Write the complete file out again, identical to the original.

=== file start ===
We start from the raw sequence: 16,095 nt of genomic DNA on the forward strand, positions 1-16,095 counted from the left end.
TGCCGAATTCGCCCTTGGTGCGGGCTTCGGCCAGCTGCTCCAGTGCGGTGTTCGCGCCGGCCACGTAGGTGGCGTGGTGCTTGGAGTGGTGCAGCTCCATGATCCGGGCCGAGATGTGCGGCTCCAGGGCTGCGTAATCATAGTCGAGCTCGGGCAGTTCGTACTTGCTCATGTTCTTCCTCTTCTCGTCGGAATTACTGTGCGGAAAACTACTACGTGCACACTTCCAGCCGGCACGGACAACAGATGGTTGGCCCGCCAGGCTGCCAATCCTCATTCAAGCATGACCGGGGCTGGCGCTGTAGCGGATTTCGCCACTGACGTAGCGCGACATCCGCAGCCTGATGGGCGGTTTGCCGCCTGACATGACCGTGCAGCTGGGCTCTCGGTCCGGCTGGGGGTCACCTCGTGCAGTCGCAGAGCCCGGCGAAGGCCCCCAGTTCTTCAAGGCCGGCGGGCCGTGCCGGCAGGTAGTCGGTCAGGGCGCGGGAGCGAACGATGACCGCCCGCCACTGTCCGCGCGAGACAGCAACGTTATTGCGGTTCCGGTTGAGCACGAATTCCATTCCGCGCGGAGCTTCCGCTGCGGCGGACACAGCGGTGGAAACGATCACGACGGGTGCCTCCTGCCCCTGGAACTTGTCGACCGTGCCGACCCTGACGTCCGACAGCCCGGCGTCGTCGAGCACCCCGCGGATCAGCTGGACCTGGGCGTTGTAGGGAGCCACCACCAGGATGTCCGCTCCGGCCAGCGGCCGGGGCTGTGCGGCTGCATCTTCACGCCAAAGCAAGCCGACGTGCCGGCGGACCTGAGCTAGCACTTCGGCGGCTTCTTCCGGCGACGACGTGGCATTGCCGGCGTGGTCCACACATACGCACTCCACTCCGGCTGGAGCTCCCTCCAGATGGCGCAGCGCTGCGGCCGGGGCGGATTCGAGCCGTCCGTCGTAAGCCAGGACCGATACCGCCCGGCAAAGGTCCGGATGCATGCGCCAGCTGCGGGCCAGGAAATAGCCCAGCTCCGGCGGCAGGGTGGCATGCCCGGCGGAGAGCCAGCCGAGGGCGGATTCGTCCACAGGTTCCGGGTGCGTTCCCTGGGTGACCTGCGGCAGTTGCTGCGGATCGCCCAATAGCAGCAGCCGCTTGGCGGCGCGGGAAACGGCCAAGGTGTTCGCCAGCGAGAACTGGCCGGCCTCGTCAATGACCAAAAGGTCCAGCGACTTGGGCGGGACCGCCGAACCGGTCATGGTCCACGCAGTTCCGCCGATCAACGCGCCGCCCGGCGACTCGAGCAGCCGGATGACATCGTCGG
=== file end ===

We start from the raw sequence: 16,095 nt of genomic DNA on the forward strand, positions 1-16,095 counted from the left end.
TGCCGAATTCGCCCTTGGTGCGGGCTTCGGCCAGCTGCTCCAGTGCGGTGTTCGCGCCGGCCACGTAGGTGGCGTGGTGCTTGGAGTGGTGCAGCTCCATGATCCGGGCCGAGATGTGCGGCTCCAGGGCTGCGTAATCATAGTCGAGCTCGGGCAGTTCGTACTTGCTCATGTTCTTCCTCTTCTCGTCGGAATTACTGTGCGGAAAACTACTACGTGCACACTTCCAGCCGGCACGGACAACAGATGGTTGGCCCGCCAGGCTGCCAATCCTCATTCAAGCATGACCGGGGCTGGCGCTGTAGCGGATTTCGCCACTGACGTAGCGCGACATCCGCAGCCTGATGGGCGGTTTGCCGCCTGACATGACCGTGCAGCTGGGCTCTCGGTCCGGCTGGGGGTCACCTCGTGCAGTCGCAGAGCCCGGCGAAGGCCCCCAGTTCTTCAAGGCCGGCGGGCCGTGCCGGCAGGTAGTCGGTCAGGGCGCGGGAGCGAACGATGACCGCCCGCCACTGTCCGCGCGAGACAGCAACGTTATTGCGGTTCCGGTTGAGCACGAATTCCATTCCGCGCGGAGCTTCCGCTGCGGCGGACACAGCGGTGGAAACGATCACGACGGGTGCCTCCTGCCCCTGGAACTTGTCGACCGTGCCGACCCTGACGTCCGACAGCCCGGCGTCGTCGAGCACCCCGCGGATCAGCTGGACCTGGGCGTTGTAGGGAGCCACCACCAGGATGTCCGCTCCGGCCAGCGGCCGGGGCTGTGCGGCTGCATCTTCACGCCAAAGCAAGCCGACGTGCCGGCGGACCTGAGCTAGCACTTCGGCGGCTTCTTCCGGCGACGACGTGGCATTGCCGGCGTGGTCCACACATACGCACTCCACTCCGGCTGGAGCTCCCTCCAGATGGCGCAGCGCTGCGGCCGGGGCGGATTCGAGCCGTCCGTCGTAAGCCAGGACCGATACCGCCCGGCAAAGGTCCGGATGCATGCGCCAGCTGCGGGCCAGGAAATAGCCCAGCTCCGGCGGCAGGGTGGCATGCCCGGCGGAGAGCCAGCCGAGGGCGGATTCGTCCACAGGTTCCGGGTGCGTTCCCTGGGTGACCTGCGGCAGTTGCTGCGGATCGCCCAATAGCAGCAGCCGCTTGGCGGCGCGGGAAACGGCCAAGGTGTTCGCCAGCGAGAACTGGCCGGCCTCGTCAATGACCAAAAGGTCCAGCGACTTGGGCGGGACCGCCGAACCGGTCATGGTCCACGCAGTTCCGCCGATCAACGCGCCGCCCGGCGACTCGAGCAGCCGGATGACATCGTCGG